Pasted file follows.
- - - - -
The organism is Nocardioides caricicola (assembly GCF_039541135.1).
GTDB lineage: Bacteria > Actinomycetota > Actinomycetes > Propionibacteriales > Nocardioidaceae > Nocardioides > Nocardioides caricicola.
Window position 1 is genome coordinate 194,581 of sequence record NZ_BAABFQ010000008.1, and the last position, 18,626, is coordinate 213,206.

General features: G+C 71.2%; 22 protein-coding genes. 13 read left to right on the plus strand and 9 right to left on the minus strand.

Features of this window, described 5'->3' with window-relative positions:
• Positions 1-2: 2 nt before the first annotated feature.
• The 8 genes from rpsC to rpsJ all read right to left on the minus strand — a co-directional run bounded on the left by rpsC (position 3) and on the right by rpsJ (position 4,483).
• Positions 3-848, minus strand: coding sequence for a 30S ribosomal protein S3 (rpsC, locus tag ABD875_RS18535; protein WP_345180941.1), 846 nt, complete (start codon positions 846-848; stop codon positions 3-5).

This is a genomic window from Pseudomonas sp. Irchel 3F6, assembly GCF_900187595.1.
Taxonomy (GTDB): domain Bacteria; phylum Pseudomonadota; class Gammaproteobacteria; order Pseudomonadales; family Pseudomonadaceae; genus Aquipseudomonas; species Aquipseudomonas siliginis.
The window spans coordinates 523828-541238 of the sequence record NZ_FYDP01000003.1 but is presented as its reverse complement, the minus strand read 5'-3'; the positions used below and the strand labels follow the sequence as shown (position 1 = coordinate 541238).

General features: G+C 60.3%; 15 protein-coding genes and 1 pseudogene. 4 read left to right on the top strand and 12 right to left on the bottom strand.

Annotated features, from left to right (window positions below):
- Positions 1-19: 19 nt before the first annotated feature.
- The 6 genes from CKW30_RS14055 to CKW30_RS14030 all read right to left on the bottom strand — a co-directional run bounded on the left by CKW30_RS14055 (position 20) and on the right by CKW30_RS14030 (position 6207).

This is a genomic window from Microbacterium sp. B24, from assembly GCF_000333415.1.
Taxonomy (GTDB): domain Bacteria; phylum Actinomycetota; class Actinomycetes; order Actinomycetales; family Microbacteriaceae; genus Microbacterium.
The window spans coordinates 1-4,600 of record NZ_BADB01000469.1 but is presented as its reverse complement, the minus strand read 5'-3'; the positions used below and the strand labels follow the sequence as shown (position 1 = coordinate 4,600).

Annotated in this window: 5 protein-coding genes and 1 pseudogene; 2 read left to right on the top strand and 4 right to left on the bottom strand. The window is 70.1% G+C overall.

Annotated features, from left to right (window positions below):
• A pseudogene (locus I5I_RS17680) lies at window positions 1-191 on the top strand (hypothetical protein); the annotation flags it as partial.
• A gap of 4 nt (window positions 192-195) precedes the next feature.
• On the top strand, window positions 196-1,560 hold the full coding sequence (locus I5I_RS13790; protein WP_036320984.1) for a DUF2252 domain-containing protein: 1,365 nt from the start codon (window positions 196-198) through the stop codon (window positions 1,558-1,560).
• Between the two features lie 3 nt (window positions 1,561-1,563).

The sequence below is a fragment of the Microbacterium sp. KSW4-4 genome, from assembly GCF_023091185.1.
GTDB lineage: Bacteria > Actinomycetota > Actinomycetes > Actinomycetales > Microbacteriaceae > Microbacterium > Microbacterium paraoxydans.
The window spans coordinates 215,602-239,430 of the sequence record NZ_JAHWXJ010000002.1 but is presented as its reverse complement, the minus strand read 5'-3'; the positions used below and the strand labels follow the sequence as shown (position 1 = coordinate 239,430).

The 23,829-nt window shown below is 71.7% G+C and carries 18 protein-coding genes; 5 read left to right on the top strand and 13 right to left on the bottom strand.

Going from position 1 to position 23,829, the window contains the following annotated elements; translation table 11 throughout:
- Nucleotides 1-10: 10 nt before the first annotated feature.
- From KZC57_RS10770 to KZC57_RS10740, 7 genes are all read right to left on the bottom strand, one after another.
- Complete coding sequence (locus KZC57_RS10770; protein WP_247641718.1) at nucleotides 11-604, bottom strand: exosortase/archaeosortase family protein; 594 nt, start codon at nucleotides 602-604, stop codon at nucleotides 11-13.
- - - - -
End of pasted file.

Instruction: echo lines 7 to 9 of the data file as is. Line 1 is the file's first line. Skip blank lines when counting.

• The 8 genes from rpsC to rpsJ all read right to left on the minus strand — a co-directional run bounded on the left by rpsC (position 3) and on the right by rpsJ (position 4,483).
• Positions 3-848, minus strand: coding sequence for a 30S ribosomal protein S3 (rpsC, locus tag ABD875_RS18535; protein WP_345180941.1), 846 nt, complete (start codon positions 846-848; stop codon positions 3-5).

This is a genomic window from Pseudomonas sp. Irchel 3F6, assembly GCF_900187595.1.